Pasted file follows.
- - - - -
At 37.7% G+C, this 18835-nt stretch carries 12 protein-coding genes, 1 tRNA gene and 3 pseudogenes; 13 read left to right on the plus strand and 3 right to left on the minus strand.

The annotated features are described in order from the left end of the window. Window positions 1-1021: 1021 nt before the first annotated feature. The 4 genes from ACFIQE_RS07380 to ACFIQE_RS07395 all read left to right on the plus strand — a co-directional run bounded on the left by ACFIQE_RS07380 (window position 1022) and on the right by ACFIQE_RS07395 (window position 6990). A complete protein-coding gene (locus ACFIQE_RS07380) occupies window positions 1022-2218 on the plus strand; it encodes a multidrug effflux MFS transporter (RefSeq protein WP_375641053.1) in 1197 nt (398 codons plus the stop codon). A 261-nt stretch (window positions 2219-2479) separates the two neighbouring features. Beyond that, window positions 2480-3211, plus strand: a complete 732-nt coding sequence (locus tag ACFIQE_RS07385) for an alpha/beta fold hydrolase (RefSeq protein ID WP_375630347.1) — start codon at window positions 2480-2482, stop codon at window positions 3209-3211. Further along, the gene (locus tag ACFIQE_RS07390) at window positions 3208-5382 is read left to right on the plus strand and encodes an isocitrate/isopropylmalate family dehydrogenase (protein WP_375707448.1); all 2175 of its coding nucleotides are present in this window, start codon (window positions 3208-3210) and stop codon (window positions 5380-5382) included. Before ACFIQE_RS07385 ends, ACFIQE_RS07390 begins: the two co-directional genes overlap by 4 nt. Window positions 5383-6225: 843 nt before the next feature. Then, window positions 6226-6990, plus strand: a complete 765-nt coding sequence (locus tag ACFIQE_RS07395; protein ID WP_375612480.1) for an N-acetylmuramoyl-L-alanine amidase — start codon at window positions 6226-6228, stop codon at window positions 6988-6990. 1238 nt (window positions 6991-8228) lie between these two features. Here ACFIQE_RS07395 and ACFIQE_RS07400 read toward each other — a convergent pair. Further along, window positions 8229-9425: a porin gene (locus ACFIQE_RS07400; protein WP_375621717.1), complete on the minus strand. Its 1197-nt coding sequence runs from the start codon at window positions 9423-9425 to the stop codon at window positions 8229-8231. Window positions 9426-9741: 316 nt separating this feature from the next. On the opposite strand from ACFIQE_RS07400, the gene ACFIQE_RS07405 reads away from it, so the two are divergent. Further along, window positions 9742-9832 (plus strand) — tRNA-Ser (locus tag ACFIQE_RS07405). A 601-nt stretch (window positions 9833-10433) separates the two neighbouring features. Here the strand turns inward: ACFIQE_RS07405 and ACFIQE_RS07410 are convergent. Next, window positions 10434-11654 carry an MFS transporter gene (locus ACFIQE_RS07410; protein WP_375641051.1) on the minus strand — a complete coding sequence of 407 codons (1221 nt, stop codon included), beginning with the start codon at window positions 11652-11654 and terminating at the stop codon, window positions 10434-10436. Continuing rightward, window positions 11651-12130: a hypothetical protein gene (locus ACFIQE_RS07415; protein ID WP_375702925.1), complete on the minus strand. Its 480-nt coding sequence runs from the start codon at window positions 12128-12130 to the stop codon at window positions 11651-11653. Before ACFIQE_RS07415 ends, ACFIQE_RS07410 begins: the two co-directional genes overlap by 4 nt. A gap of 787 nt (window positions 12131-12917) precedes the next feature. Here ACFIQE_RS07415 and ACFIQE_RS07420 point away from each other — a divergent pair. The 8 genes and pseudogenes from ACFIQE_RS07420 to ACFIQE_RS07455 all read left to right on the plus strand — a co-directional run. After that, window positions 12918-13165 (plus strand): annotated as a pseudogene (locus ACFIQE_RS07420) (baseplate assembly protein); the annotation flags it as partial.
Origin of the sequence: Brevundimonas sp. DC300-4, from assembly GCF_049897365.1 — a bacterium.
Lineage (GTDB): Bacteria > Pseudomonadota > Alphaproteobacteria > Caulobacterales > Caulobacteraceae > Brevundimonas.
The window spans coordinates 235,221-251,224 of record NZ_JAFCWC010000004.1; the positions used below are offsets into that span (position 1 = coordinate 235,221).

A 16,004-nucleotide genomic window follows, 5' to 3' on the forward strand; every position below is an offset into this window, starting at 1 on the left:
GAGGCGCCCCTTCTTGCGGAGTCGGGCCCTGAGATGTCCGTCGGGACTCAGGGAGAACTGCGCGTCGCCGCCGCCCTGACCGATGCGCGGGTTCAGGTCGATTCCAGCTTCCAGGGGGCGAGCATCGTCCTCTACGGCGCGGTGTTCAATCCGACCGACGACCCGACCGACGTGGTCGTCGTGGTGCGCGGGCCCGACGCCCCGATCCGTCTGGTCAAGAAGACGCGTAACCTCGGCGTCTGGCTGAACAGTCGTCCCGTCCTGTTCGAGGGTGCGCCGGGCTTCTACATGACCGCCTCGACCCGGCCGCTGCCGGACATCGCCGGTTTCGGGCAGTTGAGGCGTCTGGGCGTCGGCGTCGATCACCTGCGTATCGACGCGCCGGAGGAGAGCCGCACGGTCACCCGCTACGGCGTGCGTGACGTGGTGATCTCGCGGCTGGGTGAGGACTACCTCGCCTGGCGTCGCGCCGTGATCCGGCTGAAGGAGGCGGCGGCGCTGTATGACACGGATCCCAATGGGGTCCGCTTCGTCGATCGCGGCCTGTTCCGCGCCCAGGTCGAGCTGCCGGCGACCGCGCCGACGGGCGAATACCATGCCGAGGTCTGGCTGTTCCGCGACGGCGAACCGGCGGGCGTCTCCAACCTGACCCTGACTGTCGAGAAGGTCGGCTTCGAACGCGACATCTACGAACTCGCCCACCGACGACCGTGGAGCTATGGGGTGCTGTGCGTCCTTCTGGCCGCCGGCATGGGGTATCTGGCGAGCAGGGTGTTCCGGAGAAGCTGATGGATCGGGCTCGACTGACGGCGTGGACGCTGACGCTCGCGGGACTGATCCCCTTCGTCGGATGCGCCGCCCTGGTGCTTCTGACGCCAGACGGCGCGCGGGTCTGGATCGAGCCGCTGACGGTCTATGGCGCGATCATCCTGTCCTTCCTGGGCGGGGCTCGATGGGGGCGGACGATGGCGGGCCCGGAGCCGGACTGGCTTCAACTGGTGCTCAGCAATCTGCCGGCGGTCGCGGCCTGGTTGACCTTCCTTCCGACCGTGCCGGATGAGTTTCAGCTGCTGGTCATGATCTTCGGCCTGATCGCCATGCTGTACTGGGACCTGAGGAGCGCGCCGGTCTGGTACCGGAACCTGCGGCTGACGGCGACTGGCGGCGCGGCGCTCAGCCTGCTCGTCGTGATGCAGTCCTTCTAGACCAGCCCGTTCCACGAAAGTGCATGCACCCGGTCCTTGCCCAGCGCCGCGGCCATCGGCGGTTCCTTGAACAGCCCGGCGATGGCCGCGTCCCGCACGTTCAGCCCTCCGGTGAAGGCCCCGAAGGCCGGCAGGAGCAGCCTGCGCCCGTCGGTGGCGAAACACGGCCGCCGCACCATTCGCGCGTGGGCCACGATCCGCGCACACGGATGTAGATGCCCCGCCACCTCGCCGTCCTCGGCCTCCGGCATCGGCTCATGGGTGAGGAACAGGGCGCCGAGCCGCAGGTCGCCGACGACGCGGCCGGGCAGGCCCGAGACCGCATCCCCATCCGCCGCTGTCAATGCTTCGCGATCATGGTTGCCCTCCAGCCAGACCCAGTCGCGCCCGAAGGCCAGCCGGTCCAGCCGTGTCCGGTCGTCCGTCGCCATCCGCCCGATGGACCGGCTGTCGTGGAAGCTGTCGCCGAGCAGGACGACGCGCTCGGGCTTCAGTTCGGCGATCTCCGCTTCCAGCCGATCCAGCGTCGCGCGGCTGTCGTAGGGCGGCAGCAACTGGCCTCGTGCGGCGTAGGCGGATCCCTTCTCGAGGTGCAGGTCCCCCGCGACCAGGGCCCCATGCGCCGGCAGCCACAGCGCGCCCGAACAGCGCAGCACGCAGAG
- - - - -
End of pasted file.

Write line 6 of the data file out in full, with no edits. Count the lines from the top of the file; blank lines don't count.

A 16,004-nucleotide genomic window follows, 5' to 3' on the forward strand; every position below is an offset into this window, starting at 1 on the left: